Rank and organization: Private First Class, U.S. Army, Medical Detachment, 307th Infantry, 77th Infantry Division. Place and date: Near Urasoe Mura, Okinawa, Ryukyu Islands, 29 April-21 May 1945. Entered service at: Lynchburg, Va. Birth: Lynchburg, Va. G.O. No.: 97, 1 November 1945. Citation: He was a company aid man when the 1st Battalion assaulted a jagged escarpment 400 feet high As our troops gained the summit, a heavy concentration of artillery, mortar and machinegun fire crashed into them, inflicting approximately 75 casualties and driving the others back. Pfc. Doss refused to seek cover and remained in the fire-swept area with the many stricken, carrying them 1 by 1 to the edge of the escarpment and there lowering them on a rope-supported litter down the face of a cliff to friendly hands. On 2 May, he exposed himself to heavy rifle and mortar fire in rescuing a wounded man 200 yards forward of the lines on the same escarpment; and 2 days later he treated 4 men who had been cut down while assaulting a strongly defended cave, advancing through a shower of grenades to within 8 yards of enemy forces in a cave's mouth, where he dressed his comrades' wounds before making 4 separate trips under fire to evacuate them to safety. On 5 May, he unhesitatingly braved enemy shelling and small arms fire to assist an artillery officer. He applied bandages, moved his patient to a spot that offered protection from small arms fire and, while artillery and mortar shells fell close by, painstakingly administered plasma. Later that day, when an American was severely wounded by fire from a cave, Pfc. Doss crawled to him where he had fallen 25 feet from the enemy position, rendered aid, and carried him 100 yards to safety while continually exposed to enemy fire. On 21 May, in a night attack on high ground near Shuri, he remained in exposed territory while the rest of his company took cover, fearlessly risking the chance that he would be mistaken for an infiltrating Japanese and giving aid to the injured until he was himself seriously wounded in the legs by the explosion of a grenade. Rather than call another aid man from cover, he cared for his own injuries and waited 5 hours before litter bearers reached him and started carrying him to cover. The trio was caught in an enemy tank attack and Pfc. Doss, seeing a more critically wounded man nearby, crawled off the litter; and directed the bearers to give their first attention to the other man. Awaiting the litter bearers' return, he was again struck, this time suffering a compound fracture of 1 arm. With magnificent fortitude he bound a rifle stock to his shattered arm as a splint and then crawled 300 yards over rough terrain to the aid station. Through his outstanding bravery and unflinching determination in the face of desperately dangerous conditions Pfc. Doss saved the lives of many soldiers. His name became a symbol throughout the 77th Infantry Division for outstanding gallantry far above and beyond the call of duty.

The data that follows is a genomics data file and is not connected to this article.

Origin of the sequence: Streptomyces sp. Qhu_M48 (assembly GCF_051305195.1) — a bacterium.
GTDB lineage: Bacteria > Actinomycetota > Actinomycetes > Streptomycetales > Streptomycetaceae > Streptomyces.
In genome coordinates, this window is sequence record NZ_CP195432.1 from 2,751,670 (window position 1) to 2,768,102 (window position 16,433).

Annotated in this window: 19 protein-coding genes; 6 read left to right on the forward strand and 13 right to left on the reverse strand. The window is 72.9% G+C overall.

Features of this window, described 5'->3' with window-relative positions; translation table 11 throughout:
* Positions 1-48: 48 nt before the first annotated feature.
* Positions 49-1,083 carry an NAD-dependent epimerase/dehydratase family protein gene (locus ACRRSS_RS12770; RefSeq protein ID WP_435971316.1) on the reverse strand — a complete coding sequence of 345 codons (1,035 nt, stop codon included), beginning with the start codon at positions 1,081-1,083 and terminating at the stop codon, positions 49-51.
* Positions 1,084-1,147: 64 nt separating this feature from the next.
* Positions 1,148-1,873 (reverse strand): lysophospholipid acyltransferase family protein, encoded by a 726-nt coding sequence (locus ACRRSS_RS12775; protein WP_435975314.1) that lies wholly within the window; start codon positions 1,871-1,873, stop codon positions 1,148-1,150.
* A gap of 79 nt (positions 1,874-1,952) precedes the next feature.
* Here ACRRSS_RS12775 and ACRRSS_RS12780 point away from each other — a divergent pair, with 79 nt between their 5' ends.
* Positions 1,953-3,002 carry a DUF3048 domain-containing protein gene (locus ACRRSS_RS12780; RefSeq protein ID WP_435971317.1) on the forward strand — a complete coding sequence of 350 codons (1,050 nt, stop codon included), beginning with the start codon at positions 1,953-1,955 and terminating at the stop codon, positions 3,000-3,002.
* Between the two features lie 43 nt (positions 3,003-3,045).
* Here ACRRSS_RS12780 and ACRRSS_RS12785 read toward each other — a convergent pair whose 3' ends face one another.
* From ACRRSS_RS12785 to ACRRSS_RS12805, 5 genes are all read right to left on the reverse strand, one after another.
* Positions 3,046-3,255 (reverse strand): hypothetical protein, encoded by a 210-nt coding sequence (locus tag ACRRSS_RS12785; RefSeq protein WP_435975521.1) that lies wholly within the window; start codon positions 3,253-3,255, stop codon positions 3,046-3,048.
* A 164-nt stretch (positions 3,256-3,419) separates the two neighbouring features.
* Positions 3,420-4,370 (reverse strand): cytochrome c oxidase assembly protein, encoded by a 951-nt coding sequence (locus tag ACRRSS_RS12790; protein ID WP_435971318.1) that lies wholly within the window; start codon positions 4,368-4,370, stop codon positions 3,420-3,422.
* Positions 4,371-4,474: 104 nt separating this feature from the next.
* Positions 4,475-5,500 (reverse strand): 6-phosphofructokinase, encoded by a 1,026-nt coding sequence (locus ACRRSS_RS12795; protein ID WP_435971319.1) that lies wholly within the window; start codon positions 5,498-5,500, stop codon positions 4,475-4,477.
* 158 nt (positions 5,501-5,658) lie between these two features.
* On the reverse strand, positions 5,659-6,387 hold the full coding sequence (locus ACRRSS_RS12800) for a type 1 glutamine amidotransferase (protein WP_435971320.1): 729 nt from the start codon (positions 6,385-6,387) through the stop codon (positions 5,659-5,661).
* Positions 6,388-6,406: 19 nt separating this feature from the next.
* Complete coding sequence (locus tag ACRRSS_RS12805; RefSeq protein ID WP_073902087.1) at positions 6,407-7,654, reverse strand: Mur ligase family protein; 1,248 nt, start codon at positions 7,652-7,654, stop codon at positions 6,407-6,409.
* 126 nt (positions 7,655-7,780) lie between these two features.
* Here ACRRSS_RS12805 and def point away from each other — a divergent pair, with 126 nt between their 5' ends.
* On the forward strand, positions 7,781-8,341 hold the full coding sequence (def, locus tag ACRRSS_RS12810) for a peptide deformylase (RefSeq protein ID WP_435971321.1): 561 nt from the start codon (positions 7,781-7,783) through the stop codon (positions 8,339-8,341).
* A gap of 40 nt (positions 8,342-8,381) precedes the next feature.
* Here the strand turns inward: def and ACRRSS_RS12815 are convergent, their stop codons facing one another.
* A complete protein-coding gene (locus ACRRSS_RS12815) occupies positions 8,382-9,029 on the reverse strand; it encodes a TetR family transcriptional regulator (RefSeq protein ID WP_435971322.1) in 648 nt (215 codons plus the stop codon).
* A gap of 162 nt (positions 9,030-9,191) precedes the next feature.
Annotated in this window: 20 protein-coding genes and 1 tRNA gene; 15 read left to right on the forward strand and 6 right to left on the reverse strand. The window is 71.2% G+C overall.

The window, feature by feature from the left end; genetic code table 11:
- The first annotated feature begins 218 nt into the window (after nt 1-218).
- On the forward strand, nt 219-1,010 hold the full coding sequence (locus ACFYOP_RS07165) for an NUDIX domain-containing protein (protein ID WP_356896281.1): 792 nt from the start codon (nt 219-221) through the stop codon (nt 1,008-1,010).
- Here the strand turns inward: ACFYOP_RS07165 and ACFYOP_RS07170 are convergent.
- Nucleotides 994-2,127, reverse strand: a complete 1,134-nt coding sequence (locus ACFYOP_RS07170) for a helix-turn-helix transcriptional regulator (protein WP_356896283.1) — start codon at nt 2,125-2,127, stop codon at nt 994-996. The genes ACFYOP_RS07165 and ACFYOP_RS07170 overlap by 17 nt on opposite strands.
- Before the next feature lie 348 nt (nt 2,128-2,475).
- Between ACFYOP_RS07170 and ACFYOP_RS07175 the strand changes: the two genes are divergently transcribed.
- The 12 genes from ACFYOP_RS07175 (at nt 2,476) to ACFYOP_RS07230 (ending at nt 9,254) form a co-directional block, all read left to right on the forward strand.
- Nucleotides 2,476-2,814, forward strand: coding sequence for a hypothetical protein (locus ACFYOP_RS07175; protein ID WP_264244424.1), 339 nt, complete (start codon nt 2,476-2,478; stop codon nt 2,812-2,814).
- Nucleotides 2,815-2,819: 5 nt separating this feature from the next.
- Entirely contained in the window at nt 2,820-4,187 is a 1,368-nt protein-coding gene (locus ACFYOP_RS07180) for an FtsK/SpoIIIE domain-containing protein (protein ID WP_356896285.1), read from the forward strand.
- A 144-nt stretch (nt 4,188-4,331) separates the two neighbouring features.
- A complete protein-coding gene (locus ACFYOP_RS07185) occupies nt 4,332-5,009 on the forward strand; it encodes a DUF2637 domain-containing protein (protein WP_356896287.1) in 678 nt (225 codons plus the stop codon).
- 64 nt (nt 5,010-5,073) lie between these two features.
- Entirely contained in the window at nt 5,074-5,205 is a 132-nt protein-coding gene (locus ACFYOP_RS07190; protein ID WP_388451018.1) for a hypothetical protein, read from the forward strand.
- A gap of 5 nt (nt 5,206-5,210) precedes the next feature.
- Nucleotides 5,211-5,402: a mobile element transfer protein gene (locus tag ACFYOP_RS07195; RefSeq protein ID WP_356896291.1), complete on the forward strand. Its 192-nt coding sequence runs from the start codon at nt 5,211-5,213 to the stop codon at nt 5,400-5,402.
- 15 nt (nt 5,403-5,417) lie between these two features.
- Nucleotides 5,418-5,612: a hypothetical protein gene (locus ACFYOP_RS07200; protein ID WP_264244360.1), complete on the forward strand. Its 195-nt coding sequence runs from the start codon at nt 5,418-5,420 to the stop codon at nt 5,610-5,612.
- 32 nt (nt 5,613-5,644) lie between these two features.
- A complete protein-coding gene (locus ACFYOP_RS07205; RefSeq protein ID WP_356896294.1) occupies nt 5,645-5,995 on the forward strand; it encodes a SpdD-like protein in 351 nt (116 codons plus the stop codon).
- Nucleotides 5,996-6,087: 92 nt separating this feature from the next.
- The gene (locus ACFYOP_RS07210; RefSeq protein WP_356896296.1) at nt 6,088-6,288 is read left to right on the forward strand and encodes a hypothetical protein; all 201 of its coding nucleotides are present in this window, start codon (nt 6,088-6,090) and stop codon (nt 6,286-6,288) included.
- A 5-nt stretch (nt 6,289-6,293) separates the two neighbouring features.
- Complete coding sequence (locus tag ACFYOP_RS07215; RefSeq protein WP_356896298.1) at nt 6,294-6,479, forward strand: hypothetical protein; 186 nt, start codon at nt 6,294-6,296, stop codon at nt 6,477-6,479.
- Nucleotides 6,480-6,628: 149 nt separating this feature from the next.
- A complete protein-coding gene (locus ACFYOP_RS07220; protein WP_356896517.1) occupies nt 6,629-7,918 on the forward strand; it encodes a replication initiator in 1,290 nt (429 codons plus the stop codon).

Fortune does not change men; it unmasks them.

    The grass ain't greener, the wine ain't sweeter!! Either side of the hill.


    IACOJ PROUD